TAMPA -- Murray or Fleury?
That was the question Pittsburgh Penguins coach Mike Sullivan and his staff were debating Saturday as they prepared for Game 5 of the Eastern Conference Final against the Tampa Bay Lightning at Consol Energy Center on Sunday (8 p.m. ET; NBCSN, CBC, TVA Sports).
With the best-of-7 series tied 2-2, Sullivan said Saturday he will wait until Sunday to decide whether to stick with Matt Murray, the 21-year-old rookie who has gotten the Penguins within two wins of the Stanley Cup Final, or switch to Marc-Andre Fleury, the 31-year-old veteran who was the No. 1 all season when healthy and won the Stanley Cup in 2009.
Murray has been the Penguins starting goaltender since returning from an upper-body injury for Game 3 of the first round against the New York Rangers. Fleury, who had been sidelined with a concussion, saw his first game action since March 31 in Game 4 on Friday when he replaced Murray to begin the third period of a 4-3 loss to the Lightning.
All three goaltenders on the Penguins roster -- Murray, Fleury and Jeff Zatkoff -- have played during the Stanley Cup Playoffs. With a berth in the Cup Final hanging in the balance, picking the one who will start Sunday might be Sullivan's most important decision since being named Penguins coach on Dec. 12.
"I've said all along we feel like we have real quality goaltenders," Sullivan said. "We've got three guys that have helped us win all year. Marc's a real good goalie. Matt's played extremely well for us, making timely saves. He did it again [Friday]. So, it's a nice problem to have when you have that quality of goaltenders to choose from."
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Murray, who will turn 22 on May 25, left the game Friday with the Penguins trailing 4-0 after allowing four goals on 30 shots, but Sullivan said the decision to replace him was not based on his play.
"We thought Matt made some big saves," Sullivan said. "The goals that they scored, they were high-quality chances. They would have been tough saves. So, it's an opportunity to get Marc some game action. Sometimes when you make that type of a decision as a coach, it has an impact on the group in front of the goaltender. I thought we had a strong push in the third period, but when you're in a four-goal deficit, it's tough to crawl back into that one."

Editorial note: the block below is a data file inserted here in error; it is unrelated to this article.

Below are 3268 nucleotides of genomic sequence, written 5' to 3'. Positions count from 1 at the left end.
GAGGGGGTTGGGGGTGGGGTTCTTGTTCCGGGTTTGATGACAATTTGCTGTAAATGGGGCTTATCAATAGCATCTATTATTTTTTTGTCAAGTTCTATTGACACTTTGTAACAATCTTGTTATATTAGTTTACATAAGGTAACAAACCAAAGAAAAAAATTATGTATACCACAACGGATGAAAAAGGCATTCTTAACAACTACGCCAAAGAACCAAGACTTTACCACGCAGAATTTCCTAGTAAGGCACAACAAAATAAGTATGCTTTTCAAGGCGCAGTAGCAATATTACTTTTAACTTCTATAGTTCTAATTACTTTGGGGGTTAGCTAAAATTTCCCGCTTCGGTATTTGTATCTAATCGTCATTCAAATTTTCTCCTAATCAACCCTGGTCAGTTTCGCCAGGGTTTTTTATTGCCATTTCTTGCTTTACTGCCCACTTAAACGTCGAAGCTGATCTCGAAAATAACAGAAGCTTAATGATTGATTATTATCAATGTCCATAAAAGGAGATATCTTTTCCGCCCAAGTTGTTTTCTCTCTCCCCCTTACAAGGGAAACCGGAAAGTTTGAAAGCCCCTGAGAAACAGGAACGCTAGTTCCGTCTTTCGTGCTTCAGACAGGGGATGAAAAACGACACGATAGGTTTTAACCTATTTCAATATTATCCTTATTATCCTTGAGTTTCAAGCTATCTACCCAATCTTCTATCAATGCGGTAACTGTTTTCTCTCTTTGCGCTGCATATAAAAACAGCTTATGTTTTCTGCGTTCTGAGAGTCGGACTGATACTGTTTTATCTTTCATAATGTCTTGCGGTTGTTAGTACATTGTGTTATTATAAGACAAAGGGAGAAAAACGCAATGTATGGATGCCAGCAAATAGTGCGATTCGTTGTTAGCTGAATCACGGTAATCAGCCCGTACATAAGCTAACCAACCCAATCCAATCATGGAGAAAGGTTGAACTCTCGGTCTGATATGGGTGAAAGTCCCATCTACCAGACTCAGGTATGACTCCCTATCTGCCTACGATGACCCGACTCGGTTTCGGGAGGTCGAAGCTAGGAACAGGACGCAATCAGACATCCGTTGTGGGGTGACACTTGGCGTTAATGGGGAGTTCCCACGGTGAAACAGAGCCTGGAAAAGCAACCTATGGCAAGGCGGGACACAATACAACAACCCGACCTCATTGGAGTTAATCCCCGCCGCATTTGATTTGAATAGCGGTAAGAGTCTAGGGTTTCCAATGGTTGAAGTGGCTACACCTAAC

In 58 regular-season appearances, Fleury went 35-17-6 with a 2.29 goals-against average, .921 save percentage and five shutouts. He has been Murray's backup since Game 3 of the second round against the Washington Capitals.
Sullivan previously acknowledged Fleury's long break between games was an impediment to throwing him into the middle of a playoff series. In that way, getting him in for the third period Friday helped. Fleury stopped all seven shots he faced, including a pad save on Vladislav Namestnikov on a partial breakaway 1:38 into the third period.
"Marc's been a big part of this team all year," Sullivan said. "He's really helped this team get to the position that it's at with the way he's played all season. The timing of his injury down the stretch was unfortunate. It's not a perfect circumstance, but that's the nature of the business we're in and we just try to make the best decisions and make the most of the situation that we're in."
The Penguins were sloppy and undisciplined for much of the first two periods in Game 4 before making a strong push in the third that fell short.
"It wasn't a good game for us," center Matt Cullen said. "We're not happy how things went. I think during the playoffs we've been a really resilient group. We've responded to all different kinds of adversities. I expect it to be the same."
It also appears likely the Penguins will have to play Sunday without defenseman Trevor Daley. Daley left Amalie Arena on crutches Friday after appearing to injure his left leg in a second-period collision with Lightning right wing Ryan Callahan. Sullivan said Daley, who solidified the Penguins' top four on defense after being acquired in a Dec. 14 trade with the Chicago Blackhawks, would be re-evaluated after the team returned to Pittsburgh Saturday.
Among the positives for the Penguins is two of the possible three remaining games are scheduled to be played at Consol Energy Center, where they are 6-2 in the playoffs.
"That's why we wanted to have a really good regular season so we could put ourselves in a position to have home ice throughout the playoffs," defenseman Brian Dumoulin said. "We feel that benefits us, but like I said, if we don't bring our best game, that won't matter much."